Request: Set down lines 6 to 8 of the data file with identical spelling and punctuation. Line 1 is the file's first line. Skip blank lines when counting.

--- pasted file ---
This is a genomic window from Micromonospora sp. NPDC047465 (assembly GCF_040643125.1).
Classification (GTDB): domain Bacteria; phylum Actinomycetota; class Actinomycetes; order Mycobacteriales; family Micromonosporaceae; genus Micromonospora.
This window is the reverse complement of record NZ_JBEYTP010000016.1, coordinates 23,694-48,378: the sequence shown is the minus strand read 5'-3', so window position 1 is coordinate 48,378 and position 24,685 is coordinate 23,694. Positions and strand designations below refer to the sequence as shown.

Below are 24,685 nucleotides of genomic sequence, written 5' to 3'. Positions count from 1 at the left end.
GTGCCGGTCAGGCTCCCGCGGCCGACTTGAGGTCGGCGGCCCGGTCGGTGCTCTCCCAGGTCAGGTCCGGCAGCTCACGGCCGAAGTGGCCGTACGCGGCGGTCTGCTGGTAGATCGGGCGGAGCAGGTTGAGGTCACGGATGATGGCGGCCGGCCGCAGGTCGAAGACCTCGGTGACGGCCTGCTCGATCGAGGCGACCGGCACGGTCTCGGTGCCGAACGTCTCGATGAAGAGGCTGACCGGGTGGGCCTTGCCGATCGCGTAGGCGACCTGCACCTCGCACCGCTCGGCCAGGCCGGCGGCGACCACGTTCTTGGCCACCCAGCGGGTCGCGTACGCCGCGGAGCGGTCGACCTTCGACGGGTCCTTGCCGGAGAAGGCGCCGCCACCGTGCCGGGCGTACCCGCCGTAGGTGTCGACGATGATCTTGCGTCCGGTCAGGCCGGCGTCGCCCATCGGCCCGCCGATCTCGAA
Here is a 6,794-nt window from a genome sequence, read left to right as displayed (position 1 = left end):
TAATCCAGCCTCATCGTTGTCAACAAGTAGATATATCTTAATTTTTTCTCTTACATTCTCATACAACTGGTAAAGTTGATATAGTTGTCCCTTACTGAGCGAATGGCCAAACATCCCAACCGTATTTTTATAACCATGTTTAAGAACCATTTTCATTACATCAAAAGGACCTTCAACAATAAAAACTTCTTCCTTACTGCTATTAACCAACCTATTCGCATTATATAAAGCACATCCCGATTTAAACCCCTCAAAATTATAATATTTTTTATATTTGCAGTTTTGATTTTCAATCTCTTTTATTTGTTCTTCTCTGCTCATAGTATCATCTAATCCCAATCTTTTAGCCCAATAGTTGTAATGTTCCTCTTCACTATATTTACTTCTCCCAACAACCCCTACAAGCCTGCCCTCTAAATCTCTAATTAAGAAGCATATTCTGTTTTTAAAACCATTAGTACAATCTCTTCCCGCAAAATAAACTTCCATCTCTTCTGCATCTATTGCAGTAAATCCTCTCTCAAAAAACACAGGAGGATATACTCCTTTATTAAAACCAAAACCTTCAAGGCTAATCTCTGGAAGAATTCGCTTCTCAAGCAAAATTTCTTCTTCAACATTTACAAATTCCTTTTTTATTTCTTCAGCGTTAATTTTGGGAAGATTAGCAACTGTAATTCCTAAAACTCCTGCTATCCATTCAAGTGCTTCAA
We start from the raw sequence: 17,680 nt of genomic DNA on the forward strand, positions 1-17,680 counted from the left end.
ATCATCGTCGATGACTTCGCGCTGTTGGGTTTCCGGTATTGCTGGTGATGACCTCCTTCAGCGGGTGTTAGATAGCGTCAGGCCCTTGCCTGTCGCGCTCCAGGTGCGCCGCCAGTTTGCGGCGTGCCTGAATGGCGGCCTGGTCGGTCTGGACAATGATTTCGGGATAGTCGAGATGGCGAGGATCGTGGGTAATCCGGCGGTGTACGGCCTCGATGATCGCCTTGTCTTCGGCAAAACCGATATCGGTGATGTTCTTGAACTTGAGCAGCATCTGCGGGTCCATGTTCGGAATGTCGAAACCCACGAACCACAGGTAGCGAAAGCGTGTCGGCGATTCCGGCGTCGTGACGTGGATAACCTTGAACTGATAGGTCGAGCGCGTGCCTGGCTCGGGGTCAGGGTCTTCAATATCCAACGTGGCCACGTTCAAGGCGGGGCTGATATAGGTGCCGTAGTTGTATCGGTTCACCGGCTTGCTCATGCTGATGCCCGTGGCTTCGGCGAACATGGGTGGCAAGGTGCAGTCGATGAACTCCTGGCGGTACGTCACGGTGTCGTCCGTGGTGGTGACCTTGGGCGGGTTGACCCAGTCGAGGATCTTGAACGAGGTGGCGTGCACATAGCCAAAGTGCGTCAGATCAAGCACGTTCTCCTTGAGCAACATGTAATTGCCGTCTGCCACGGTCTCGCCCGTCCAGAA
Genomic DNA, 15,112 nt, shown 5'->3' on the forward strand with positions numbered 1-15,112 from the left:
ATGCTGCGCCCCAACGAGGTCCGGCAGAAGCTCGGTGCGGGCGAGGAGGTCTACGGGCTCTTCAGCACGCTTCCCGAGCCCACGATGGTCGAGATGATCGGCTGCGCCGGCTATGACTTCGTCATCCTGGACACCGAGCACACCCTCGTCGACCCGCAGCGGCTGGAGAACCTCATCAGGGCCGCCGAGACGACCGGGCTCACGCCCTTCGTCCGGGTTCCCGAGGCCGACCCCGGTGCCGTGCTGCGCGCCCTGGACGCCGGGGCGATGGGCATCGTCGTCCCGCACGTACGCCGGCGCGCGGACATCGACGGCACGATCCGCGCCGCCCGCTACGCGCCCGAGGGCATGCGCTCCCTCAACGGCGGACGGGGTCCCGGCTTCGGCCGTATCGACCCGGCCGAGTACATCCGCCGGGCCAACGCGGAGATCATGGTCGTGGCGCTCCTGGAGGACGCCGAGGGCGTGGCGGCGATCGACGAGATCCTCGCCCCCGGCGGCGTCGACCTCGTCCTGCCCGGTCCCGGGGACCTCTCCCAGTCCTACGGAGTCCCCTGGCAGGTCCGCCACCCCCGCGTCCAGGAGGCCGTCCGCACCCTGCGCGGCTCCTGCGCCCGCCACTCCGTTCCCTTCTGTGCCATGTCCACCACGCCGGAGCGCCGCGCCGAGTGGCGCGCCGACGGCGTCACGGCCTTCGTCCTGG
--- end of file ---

Here is a 6,794-nt window from a genome sequence, read left to right as displayed (position 1 = left end):
TAATCCAGCCTCATCGTTGTCAACAAGTAGATATATCTTAATTTTTTCTCTTACATTCTCATACAACTGGTAAAGTTGATATAGTTGTCCCTTACTGAGCGAATGGCCAAACATCCCAACCGTATTTTTATAACCATGTTTAAGAACCATTTTCATTACATCAAAAGGACCTTCAACAATAAAAACTTCTTCCTTACTGCTATTAACCAACCTATTCGCATTATATAAAGCACATCCCGATTTAAACCCCTCAAAATTATAATATTTTTTATATTTGCAGTTTTGATTTTCAATCTCTTTTATTTGTTCTTCTCTGCTCATAGTATCATCTAATCCCAATCTTTTAGCCCAATAGTTGTAATGTTCCTCTTCACTATATTTACTTCTCCCAACAACCCCTACAAGCCTGCCCTCTAAATCTCTAATTAAGAAGCATATTCTGTTTTTAAAACCATTAGTACAATCTCTTCCCGCAAAATAAACTTCCATCTCTTCTGCATCTATTGCAGTAAATCCTCTCTCAAAAAACACAGGAGGATATACTCCTTTATTAAAACCAAAACCTTCAAGGCTAATCTCTGGAAGAATTCGCTTCTCAAGCAAAATTTCTTCTTCAACATTTACAAATTCCTTTTTTATTTCTTCAGCGTTAATTTTGGGAAGATTAGCAACTGTAATTCCTAAAACTCCTGCTATCCATTCAAGTGCTTCAA
We start from the raw sequence: 17,680 nt of genomic DNA on the forward strand, positions 1-17,680 counted from the left end.